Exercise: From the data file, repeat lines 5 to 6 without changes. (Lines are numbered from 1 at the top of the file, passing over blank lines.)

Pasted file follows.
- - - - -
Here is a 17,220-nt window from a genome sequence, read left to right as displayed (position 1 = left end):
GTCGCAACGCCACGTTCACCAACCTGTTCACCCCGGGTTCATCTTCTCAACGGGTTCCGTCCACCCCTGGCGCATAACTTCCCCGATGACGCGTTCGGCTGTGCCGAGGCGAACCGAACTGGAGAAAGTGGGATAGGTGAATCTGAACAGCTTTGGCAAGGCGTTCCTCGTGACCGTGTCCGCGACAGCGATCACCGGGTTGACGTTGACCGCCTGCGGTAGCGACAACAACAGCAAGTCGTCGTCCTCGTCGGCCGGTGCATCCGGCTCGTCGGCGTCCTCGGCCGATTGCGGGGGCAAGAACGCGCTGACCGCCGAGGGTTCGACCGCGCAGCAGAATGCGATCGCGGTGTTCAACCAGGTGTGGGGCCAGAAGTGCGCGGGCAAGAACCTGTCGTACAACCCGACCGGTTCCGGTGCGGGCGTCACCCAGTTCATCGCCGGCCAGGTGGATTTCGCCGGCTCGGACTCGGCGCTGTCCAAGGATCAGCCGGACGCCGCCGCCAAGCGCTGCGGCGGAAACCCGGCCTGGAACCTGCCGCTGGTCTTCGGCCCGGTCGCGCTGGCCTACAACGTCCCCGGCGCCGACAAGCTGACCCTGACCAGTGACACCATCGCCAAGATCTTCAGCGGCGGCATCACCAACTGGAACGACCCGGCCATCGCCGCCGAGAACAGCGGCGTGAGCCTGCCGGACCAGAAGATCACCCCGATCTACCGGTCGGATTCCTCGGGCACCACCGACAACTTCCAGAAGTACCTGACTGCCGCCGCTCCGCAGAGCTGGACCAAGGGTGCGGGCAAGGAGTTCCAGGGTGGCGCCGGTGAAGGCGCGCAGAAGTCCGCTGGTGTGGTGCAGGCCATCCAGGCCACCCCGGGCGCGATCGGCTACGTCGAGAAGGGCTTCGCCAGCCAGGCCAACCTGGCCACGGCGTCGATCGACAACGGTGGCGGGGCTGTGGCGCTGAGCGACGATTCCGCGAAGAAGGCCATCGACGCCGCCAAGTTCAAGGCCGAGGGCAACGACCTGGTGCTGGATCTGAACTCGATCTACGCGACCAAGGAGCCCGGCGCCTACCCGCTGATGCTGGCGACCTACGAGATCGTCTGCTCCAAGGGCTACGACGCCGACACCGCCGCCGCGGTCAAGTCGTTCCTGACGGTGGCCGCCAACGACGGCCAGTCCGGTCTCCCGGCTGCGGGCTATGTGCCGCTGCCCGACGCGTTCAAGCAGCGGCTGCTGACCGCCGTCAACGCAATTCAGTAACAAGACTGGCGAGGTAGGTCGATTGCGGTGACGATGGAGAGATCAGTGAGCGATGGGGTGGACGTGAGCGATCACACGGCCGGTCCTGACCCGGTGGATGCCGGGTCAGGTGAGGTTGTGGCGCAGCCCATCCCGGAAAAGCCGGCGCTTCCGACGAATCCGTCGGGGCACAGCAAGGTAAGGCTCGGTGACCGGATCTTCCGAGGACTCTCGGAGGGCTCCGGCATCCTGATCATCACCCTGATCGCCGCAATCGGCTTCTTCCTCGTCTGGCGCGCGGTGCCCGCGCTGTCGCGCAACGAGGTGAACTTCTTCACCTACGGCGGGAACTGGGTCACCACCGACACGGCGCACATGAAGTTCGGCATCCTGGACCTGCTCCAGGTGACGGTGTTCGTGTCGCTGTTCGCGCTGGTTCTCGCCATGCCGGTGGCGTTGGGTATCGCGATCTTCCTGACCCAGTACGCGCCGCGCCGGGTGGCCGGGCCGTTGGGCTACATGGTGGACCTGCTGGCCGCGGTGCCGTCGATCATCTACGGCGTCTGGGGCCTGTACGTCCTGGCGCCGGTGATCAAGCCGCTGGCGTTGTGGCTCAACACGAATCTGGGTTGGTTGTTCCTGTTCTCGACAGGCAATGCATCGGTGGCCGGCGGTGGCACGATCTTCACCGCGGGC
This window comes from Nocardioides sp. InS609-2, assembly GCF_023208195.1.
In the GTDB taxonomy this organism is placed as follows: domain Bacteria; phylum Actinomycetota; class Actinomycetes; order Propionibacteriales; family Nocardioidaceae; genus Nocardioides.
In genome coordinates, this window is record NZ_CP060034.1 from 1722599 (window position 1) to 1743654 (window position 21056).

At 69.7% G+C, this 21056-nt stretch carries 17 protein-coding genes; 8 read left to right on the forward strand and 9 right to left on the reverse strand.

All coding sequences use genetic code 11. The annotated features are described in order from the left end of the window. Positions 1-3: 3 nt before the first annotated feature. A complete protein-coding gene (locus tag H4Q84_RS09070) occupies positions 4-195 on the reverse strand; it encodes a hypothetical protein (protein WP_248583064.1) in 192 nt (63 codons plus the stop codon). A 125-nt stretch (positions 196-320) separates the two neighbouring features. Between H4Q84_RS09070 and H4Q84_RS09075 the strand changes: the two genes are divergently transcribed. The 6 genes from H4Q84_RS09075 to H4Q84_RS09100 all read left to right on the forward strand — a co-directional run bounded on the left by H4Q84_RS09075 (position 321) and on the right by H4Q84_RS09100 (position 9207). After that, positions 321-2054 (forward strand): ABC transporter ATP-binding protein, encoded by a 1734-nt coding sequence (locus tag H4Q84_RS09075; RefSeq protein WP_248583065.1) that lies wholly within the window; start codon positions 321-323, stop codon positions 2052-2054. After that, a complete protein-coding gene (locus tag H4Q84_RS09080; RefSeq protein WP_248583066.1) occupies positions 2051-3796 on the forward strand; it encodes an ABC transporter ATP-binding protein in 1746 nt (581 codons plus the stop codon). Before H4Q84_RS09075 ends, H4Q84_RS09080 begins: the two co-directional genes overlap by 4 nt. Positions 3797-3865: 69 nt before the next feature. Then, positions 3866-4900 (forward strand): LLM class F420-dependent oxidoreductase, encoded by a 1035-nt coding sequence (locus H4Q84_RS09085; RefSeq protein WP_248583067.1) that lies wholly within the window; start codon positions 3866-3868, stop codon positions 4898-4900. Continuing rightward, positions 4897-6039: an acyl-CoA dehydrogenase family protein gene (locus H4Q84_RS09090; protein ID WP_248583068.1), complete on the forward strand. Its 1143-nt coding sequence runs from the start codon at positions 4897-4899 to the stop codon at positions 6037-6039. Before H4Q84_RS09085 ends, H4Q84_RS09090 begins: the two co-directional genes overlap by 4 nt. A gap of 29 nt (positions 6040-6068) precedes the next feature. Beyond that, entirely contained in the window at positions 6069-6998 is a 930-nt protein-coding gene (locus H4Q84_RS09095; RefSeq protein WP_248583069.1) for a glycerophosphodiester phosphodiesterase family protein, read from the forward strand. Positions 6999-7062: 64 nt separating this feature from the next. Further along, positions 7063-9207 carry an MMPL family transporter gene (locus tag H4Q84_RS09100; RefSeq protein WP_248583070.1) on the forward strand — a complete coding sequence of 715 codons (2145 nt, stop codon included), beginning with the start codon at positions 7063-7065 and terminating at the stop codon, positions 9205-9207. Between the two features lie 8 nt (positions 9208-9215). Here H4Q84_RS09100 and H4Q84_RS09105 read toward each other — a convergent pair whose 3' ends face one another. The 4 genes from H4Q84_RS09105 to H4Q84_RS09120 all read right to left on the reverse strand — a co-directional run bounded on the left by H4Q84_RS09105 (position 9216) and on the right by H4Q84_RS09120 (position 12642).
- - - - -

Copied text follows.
In genome coordinates, this window is record NZ_CP060034.1 from 1722599 (window position 1) to 1743654 (window position 21056).

At 69.7% G+C, this 21056-nt stretch carries 17 protein-coding genes; 8 read left to right on the forward strand and 9 right to left on the reverse strand.